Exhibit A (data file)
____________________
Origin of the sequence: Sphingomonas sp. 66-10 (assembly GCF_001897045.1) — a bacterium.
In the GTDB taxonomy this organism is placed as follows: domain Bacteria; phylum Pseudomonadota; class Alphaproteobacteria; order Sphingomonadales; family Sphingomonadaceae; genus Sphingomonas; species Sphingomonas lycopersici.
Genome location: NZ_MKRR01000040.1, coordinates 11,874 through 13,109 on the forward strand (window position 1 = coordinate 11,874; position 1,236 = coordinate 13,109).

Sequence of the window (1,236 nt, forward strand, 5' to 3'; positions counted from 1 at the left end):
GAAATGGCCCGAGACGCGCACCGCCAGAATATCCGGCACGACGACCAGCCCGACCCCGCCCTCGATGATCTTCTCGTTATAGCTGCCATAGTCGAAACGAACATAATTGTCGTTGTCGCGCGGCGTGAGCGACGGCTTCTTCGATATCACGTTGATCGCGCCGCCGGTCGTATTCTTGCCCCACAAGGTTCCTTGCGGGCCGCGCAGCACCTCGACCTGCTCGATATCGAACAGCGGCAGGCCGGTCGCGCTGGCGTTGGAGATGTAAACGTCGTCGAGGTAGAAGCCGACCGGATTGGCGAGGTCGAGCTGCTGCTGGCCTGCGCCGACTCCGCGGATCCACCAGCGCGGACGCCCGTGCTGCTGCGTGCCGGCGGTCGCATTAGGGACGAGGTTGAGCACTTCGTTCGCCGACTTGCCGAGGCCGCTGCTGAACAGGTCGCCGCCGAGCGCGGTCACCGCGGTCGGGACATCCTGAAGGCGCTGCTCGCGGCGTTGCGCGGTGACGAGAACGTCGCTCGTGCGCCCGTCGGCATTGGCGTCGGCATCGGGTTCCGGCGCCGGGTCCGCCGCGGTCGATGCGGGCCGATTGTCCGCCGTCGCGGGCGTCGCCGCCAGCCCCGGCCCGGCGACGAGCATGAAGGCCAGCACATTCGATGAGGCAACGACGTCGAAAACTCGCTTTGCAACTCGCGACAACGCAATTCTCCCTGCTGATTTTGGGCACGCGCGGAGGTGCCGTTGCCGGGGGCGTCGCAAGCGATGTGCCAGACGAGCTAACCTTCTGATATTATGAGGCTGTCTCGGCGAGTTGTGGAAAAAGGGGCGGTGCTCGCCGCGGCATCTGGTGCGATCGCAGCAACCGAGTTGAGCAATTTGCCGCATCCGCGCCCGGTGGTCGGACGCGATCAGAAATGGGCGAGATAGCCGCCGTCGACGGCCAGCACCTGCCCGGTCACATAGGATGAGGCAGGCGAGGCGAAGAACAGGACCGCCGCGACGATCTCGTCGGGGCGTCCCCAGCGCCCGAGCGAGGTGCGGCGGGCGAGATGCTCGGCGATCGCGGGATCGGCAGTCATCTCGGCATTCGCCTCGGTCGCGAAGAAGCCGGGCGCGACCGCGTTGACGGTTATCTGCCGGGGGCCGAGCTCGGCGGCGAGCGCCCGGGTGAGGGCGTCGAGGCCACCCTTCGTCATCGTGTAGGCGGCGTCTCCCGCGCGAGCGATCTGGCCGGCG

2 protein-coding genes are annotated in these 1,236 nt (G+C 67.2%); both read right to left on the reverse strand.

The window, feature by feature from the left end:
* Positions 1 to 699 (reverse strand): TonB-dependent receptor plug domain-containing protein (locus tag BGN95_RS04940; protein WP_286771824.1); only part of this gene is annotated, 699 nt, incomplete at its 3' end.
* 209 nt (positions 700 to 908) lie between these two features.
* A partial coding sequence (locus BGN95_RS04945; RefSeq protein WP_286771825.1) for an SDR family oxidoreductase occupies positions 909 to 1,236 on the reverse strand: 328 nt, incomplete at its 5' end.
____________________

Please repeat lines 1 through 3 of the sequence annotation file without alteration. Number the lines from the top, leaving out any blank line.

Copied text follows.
Origin of the sequence: Sphingomonas sp. 66-10 (assembly GCF_001897045.1) — a bacterium.
In the GTDB taxonomy this organism is placed as follows: domain Bacteria; phylum Pseudomonadota; class Alphaproteobacteria; order Sphingomonadales; family Sphingomonadaceae; genus Sphingomonas; species Sphingomonas lycopersici.
Genome location: NZ_MKRR01000040.1, coordinates 11,874 through 13,109 on the forward strand (window position 1 = coordinate 11,874; position 1,236 = coordinate 13,109).